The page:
"Each State shall appoint, in such Manner as the Legislature thereof may direct, a Number of Electors ..." -- U.S. Constitution
Ask your legislators to pass National Popular Vote

Endorsed by 2,110
State Legislators
In addition to 1,129 state legislative sponsors (shown above), 981 other legislators have cast recorded votes in favor of the National Popular Vote bill.
Progress by State

Tom Golisano

Entrepreneur Tom Golisano Endorses National Popular Vote

Short Explanation
The National Popular Vote bill would guarantee a majority of the Electoral College to the presidential candidate who receives the most popular votes in all 50 states and the District of Columbia. The bill would reform the Electoral College so that the electoral vote in the Electoral College reflects the choice of the nation's voters for President of the United States.   more
11 Enactments
The National Popular Vote bill has been enacted into law in states possessing 165 electoral votes — 61% of the 270 electoral votes needed to activate the legislation.

  • Maryland - 10 votes
  • Massachusetts - 11
  • Washington - 12 votes
  • Vermont - 3 votes
  • Rhode Island - 4 votes
  • DC - 3 votes
  • Hawaii - 4 votes
  • New Jersey - 14 votes
  • Illinois - 20 votes
  • New York - 29 votes
  • California - 55 votes

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    Advisory Board
    John Anderson (R-I–IL)
    Birch Bayh (D–IN)
    John Buchanan (R–AL)
    Tom Campbell (R–CA)
    Tom Downey (D–NY)
    D. Durenberger (R–MN)
    Jake Garn (R–UT)
    What Do You Think
    How should we elect the President?
    The candidate who gets the most votes in all 50 states.
    The current Electoral College system.

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    Presidential Elections Inequality: The Electoral College in the 21st Century

    The Electoral College is more than just an antiquated anachronism that can misfire and elect the candidate who loses the national vote; it has come to establish and entrench political inequality. When Hurricane Katrina struck Louisiana in 2005, President Bush and Vice-President Cheney were slow to go to the scene. The 2004 campaign certainly hadn't helped them know the way; in the last five weeks of the campaign, the major party presidential and vice-presidential candidates traveled a whipping 61 times to Florida, but not once to Louisiana and 25 other states.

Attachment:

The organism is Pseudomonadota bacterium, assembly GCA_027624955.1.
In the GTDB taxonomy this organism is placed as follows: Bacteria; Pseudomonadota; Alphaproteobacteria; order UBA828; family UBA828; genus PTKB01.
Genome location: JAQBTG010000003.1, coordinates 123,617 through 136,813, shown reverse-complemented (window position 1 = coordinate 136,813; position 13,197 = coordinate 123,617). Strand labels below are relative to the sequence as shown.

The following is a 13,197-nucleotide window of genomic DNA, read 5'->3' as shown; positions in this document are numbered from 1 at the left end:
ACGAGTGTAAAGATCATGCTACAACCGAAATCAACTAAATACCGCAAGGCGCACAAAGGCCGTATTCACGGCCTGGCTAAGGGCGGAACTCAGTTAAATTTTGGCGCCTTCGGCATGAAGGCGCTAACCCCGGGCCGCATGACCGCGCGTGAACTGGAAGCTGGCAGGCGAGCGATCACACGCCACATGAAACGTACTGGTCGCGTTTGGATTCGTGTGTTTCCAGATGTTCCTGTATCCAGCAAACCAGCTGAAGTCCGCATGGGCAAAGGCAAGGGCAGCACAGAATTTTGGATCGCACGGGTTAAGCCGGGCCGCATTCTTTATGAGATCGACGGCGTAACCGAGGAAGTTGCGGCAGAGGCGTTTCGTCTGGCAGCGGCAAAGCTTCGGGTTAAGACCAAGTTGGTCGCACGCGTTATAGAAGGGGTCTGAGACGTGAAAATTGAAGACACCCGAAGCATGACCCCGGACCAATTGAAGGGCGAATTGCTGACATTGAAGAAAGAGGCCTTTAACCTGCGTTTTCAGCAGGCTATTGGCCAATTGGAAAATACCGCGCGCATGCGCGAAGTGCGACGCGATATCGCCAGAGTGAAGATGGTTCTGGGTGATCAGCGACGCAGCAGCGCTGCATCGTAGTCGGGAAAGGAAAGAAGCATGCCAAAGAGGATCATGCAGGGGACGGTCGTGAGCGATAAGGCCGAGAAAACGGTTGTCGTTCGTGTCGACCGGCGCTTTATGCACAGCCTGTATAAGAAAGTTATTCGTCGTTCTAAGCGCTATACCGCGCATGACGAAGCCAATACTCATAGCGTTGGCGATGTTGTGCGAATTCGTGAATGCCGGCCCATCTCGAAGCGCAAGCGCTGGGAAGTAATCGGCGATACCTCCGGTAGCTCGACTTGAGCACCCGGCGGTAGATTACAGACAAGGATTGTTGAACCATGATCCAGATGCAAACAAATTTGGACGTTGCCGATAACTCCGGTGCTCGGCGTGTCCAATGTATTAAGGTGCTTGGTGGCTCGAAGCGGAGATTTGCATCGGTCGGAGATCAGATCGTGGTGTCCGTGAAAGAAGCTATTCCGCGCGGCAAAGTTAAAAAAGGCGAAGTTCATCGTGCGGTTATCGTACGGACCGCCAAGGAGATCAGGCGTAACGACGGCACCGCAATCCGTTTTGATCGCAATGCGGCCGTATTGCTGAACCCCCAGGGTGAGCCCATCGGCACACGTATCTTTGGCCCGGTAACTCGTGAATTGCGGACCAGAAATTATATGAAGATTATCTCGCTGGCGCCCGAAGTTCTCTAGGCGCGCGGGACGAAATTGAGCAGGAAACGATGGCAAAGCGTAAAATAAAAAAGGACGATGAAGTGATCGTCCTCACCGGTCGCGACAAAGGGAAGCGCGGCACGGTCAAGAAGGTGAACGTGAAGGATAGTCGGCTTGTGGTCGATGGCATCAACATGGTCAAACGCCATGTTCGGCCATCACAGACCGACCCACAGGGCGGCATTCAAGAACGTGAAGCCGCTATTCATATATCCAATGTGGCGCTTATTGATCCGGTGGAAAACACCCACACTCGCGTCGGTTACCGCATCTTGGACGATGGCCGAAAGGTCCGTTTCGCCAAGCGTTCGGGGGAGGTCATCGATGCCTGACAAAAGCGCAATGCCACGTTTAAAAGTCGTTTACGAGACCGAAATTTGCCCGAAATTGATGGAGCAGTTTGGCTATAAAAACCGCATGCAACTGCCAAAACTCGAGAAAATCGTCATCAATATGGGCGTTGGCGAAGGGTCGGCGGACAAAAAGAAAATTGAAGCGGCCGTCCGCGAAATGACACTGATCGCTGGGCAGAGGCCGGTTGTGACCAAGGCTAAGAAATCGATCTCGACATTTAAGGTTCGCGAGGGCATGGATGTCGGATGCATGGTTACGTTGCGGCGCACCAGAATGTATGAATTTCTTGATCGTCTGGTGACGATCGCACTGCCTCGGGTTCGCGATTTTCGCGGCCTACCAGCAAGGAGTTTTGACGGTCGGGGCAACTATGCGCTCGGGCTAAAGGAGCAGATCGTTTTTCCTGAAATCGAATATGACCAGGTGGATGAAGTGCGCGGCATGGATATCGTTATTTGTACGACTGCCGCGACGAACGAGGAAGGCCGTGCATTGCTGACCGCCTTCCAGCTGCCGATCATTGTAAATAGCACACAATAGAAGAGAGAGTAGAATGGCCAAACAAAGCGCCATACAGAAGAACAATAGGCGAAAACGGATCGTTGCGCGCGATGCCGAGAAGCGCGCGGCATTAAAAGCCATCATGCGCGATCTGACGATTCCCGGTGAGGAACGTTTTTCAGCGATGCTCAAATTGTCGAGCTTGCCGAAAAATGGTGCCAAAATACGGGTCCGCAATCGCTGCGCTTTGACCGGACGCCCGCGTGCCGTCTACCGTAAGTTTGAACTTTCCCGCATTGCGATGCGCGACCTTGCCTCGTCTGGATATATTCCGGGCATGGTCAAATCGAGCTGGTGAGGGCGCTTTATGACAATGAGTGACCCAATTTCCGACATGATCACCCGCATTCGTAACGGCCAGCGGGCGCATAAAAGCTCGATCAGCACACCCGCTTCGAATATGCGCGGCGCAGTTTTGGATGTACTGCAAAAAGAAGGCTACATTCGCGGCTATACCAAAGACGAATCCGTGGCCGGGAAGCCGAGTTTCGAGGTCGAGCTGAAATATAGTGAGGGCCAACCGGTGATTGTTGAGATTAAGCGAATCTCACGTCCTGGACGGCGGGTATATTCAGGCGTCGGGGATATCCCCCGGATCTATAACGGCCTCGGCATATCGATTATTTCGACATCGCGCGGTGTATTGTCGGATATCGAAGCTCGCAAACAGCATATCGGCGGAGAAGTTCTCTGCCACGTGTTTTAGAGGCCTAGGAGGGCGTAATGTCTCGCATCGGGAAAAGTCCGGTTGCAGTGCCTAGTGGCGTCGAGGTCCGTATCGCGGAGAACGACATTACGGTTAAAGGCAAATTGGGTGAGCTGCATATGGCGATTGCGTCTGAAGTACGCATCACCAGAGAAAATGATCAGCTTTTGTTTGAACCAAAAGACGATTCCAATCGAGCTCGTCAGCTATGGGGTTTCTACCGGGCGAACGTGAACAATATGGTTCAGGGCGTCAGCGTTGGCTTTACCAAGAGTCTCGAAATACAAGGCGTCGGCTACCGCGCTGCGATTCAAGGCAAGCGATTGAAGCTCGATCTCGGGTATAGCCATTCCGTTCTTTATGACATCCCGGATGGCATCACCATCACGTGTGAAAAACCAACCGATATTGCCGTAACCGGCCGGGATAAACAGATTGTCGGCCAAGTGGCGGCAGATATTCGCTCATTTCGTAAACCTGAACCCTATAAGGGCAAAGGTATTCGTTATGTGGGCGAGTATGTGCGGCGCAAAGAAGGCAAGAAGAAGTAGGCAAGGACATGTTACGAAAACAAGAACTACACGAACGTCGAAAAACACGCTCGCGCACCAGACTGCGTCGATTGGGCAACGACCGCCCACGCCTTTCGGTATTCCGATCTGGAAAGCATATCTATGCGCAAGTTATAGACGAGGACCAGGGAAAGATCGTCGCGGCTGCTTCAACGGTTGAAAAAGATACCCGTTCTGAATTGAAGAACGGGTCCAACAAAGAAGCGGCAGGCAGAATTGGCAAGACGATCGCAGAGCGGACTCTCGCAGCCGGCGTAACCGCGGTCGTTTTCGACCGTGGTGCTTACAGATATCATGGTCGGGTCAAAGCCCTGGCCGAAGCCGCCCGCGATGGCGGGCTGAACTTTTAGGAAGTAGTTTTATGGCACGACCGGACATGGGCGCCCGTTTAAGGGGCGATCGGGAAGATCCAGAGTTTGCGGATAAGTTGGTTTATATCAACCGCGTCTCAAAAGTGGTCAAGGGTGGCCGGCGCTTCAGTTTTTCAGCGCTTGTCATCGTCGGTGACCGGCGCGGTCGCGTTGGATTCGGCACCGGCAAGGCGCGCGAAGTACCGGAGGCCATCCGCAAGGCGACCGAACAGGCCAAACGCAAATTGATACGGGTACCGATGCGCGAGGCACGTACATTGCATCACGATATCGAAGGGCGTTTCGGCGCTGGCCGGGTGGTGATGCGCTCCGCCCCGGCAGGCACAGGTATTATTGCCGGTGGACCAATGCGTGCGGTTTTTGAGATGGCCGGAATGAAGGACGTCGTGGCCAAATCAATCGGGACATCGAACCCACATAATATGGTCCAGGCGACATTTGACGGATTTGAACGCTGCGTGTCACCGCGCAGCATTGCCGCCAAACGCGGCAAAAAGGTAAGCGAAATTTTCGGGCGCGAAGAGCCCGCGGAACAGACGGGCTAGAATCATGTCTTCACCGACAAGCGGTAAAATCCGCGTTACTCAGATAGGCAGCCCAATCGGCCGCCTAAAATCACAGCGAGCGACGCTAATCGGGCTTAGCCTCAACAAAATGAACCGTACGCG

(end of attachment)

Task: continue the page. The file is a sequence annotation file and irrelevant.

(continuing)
As proven definitively in FairVote's new reports The Shrinking Battleground and Who Picks the President?, the Electoral College system will, if not reformed, relegate two-thirds of Americans to the sidelines during presidential elections for years to come. Today, record-setting campaign resources are targeted at just a handful of states. Voter mobilization money, advertising dollars, campaign energy, candidate visits and almost certainly policy decisions are all spent to sway voters in roughly a dozen states. That number of competitive states is far smaller -and more consistent election to election- than it was just two decades ago. The result is rapidly growing inequality in voter turnout, especially among young people. Racial fairness is undermined because these states are disproportionately white.

    The American people have reliably supported a national popular vote for president, but public support has not led to change. Reform efforts have started and ended in Congress as Constitutional Amendments. Even in 1969, when more than 80% of House Members voted for direct election and backers included the NAACP, AFLI-CIO, Chamber of Commerce, Lyndon Johnson and Richard Nixon, Senate opponents were able to kill direct elections with a filibuster.

    The problems the Electoral College created in the 1960s were real, but nothing like what it does to democracy today. Still, reformers' despair about the potential to abolish the Electoral College has severely limited debate about what the Electoral College does to our modern democracy. To correct this failure, in 2005 FairVote established our Presidential Elections Reform program. We have helped show that our talk of a national vote for president is not just an intellectual exercise. The program has helped develop a coalition of groups and individuals to support the National Popular Vote campaign designed to achieve a national popular vote for president through action in the states. The program's major reports The Shrinking Battleground and Who Picks the President? have established with clarity and power that electing the president state by state rather than nationally hurts our democracy.

    This publication collects these reports and other fact sheets and writings from the Presidential Elections Reform program. We believe it will be an essential resource for those seeking to base American democracy on every American having an equal and meaningful vote.

    Reform the Electoral College so that the electoral vote reflects the nationwide popular vote for President